5 Reasons Thanksgiving Is Actually Super Weird
Thanksgiving, otherwise known as the day you're uncomfortably full, is just around the corner.
But while you're thinking about stuffing yourself with turkey and pumpkin pie, consider these bizarre facts about your favorite holiday. We promise they will make for some interesting table conversation.
1. The woman who wrote "Mary Had a Little Lamb" was so obsessed with Thanksgiving, that she campaigned for 17 years to make it a holiday.
Yup, you heard it straight from the horse's mouth. Or maybe in this case, the lamb's.
19th-century magazine editor and poet Sarah Josepha Hale (who wrote the famous nursery rhyme) is basically responsible for the holiday of Thanksgiving. She loved the story of the pilgrams so much, she led a 17-year campaign to convince the government to make Thanksgiving an official celebration.
Beginning in 1846, she built support for her cause by writing an annual editorial in her magazine. She also wrote letters to all United States governors.
Finally, in 1863 President Abraham Lincoln was convinced. He deemed the last Thursday of November "Thanksgiving."
Now THAT'S dedication.
2. The average American eats 4,500 calories on Thanksgiving -- the equivalent to 1.3 pounds of food. Oy vey.
Okay, so everyone knows Thanksgiving is a day where copious amounts of eating is not just accepted, it's encouraged. You have to plan dinner just right so as not to get too full too fast. It's about pacing, people. Eat a little, take a break, eat some more, take a break, you know the routine.
But how much are people in America really consuming?
According to research from the Calorie Control Council, the answer is about 4,500 calories --- more than two times the amount of calories you'd take in on a normal meal.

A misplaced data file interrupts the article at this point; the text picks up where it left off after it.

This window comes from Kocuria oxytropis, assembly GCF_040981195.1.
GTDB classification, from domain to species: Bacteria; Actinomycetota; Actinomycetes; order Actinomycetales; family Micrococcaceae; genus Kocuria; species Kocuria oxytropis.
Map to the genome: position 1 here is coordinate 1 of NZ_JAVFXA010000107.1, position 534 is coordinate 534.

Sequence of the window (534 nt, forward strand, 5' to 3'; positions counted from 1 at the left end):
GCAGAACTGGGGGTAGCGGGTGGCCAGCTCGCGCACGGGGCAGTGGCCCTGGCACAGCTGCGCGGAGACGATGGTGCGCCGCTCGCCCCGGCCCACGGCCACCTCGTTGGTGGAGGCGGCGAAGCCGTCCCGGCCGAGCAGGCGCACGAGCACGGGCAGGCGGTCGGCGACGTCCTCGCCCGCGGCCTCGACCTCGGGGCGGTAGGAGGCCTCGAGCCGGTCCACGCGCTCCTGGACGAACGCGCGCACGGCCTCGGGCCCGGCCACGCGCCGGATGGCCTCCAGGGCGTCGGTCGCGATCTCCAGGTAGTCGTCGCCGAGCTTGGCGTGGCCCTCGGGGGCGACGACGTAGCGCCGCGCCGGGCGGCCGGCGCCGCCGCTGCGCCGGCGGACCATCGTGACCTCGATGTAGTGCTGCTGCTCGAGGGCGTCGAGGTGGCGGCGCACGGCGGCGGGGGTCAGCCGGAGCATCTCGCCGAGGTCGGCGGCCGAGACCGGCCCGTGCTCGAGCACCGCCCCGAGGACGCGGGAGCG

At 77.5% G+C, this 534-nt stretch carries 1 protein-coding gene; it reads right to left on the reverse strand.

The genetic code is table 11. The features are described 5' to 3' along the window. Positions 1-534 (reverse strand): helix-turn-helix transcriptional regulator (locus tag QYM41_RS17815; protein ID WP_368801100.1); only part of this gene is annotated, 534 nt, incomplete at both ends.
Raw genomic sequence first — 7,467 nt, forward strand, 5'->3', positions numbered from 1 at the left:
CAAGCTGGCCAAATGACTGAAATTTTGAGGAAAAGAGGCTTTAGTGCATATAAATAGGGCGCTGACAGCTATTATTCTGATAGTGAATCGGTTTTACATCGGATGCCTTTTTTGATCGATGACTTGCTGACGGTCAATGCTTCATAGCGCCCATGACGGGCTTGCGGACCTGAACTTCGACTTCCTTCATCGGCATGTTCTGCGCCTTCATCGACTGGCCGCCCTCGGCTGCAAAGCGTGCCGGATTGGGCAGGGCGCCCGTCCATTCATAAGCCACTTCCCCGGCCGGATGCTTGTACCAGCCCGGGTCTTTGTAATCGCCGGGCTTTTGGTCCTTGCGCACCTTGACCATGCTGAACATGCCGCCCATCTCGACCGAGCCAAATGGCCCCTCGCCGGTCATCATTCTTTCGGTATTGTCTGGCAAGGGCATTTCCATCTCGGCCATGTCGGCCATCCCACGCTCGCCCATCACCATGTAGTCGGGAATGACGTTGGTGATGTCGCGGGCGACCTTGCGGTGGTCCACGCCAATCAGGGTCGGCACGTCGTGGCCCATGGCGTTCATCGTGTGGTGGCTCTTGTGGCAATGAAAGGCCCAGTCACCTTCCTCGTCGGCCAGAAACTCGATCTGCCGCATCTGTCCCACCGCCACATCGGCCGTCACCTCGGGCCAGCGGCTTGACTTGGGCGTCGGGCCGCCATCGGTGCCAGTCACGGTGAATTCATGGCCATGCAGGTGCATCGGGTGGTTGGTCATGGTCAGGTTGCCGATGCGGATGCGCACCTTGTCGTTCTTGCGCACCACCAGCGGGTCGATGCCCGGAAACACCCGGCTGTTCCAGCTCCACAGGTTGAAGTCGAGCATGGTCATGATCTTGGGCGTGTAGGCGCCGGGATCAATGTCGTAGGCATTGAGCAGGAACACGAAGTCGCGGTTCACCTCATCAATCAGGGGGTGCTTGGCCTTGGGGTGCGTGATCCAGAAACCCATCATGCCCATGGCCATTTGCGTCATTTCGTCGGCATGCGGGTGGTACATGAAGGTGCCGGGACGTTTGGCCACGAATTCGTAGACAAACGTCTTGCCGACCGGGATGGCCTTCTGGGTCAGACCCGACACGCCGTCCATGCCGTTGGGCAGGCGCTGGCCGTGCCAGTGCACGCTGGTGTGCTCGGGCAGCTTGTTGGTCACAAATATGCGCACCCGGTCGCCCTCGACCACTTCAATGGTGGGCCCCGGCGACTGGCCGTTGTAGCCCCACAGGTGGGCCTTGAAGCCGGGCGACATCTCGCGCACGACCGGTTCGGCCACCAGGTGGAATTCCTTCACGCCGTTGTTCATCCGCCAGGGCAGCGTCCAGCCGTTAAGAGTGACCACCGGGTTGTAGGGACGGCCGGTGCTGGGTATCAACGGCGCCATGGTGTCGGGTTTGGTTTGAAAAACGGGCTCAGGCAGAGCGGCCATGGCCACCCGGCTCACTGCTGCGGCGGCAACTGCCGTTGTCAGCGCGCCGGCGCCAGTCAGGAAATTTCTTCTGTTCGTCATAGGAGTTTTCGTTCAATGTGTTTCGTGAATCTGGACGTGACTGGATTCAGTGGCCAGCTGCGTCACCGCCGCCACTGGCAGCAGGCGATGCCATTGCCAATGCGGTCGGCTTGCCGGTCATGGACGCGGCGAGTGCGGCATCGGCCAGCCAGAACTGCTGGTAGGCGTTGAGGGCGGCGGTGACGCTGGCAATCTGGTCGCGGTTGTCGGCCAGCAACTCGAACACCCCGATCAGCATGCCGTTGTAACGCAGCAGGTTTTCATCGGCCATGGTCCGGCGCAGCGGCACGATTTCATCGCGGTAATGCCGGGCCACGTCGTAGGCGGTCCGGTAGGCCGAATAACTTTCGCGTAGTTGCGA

Oh yeah, Americans also eat about 229 grams of fat on Thanksgiving, which is roughly equal to three whole sticks of butter.
Nope. That is definitely not normal.
3. "Jingle Bells" was meant to be a Thanksgiving song.
"How could the most Christmas-y song ever have been meant for Thanksgiving?" you ask.
When James Pierpont composed the jingle in 1857 it was meant for a Boston Sunday school class to sing at their church's Thanksgiving performance. The song was originally inspired by sleigh races Pierpont had seen in Massachusetts.
When the children sang "Jingle Bells" on Thanksgiving, however, it was so well-liked that they sang it again on Christmas.
From there on out, the song has forever been associated with the wrong holiday.
4. The pilgrims had no forks at their first Thanksgiving meal.
Forks shmorks. Who needs 'em? Apparently not the pilgrims.
So if you want a truly authentic Thanksgiving meal try carving your turkey with only a spoon, a knife and your fingers.
The fork was not introduced until about a decade after the first Thanksgiving meal by Massachusetts Governor Winthrop.
5. Oh and also, the pilgrims ate pigeon instead of turkey.
Perhaps because pigeon is easier to carve without using a fork?
Contrary to popular belief, most of the food we eat at our Thanksgiving dinner is not actually traditional. Most likely pilgrims did not eat turkey, but instead they enjoyed duck, goose, swan and passenger pigeons.
So this Thanksgiving, have some turkey with a side of swan and pigeon.
Just kidding. Don't.